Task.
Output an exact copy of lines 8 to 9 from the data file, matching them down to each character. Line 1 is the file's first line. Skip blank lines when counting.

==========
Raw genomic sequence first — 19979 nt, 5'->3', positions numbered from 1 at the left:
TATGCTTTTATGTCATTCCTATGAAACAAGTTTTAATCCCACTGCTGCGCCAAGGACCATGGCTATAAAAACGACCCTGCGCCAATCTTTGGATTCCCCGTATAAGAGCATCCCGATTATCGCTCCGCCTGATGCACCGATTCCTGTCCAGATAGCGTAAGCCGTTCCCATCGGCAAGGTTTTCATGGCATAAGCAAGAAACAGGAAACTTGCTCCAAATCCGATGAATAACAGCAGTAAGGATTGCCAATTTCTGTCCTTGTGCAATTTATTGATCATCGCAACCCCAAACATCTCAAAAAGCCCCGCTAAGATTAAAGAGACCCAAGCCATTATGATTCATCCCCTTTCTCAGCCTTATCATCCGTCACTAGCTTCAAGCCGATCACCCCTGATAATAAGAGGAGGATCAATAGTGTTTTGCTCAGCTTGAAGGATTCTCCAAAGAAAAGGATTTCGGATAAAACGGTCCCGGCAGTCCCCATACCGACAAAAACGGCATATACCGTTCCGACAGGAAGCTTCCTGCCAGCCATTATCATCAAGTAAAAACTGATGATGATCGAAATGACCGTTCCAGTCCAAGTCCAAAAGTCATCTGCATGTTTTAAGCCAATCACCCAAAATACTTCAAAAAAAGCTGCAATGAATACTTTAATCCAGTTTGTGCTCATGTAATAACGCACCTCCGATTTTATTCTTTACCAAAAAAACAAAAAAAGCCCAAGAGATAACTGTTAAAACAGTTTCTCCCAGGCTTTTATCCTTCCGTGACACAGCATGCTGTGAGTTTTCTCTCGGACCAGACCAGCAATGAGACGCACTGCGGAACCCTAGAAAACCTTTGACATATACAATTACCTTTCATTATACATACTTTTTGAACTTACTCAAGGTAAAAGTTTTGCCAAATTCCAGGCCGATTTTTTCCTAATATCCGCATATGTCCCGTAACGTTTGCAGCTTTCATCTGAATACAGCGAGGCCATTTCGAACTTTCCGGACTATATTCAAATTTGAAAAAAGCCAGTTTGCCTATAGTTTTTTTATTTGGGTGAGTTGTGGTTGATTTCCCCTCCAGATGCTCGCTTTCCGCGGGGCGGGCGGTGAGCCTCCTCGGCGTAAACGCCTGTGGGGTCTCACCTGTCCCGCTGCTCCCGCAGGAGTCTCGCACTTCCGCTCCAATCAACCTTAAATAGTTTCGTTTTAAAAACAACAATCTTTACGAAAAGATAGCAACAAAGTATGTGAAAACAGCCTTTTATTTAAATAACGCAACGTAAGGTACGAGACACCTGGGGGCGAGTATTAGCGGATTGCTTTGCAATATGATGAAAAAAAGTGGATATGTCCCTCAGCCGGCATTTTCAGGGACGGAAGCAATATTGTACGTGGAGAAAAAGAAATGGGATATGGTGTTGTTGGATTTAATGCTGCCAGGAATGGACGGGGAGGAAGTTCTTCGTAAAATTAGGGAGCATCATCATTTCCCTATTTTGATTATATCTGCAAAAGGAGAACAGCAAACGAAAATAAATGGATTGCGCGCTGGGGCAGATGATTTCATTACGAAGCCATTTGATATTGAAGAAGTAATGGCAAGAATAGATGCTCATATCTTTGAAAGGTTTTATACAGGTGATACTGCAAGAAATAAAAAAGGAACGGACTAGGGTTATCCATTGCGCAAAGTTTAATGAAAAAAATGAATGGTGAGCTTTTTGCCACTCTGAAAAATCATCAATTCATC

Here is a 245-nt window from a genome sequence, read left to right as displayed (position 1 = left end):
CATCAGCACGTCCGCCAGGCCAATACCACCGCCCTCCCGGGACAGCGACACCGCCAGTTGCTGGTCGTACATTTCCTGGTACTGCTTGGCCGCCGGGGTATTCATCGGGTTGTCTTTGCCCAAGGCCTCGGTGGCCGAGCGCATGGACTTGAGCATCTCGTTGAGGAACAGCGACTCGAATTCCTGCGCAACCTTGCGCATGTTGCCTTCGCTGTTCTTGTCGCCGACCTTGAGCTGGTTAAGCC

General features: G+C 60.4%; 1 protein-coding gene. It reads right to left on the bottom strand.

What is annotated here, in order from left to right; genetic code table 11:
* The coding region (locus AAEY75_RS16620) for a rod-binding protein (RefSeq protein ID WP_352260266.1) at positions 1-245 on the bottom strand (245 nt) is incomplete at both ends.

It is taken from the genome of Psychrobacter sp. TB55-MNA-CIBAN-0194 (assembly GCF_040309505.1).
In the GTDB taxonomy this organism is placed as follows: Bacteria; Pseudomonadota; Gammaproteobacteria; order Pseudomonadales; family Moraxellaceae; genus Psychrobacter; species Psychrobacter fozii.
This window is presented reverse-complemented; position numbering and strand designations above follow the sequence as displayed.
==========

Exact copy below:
It is taken from the genome of Psychrobacter sp. TB55-MNA-CIBAN-0194 (assembly GCF_040309505.1).
In the GTDB taxonomy this organism is placed as follows: Bacteria; Pseudomonadota; Gammaproteobacteria; order Pseudomonadales; family Moraxellaceae; genus Psychrobacter; species Psychrobacter fozii.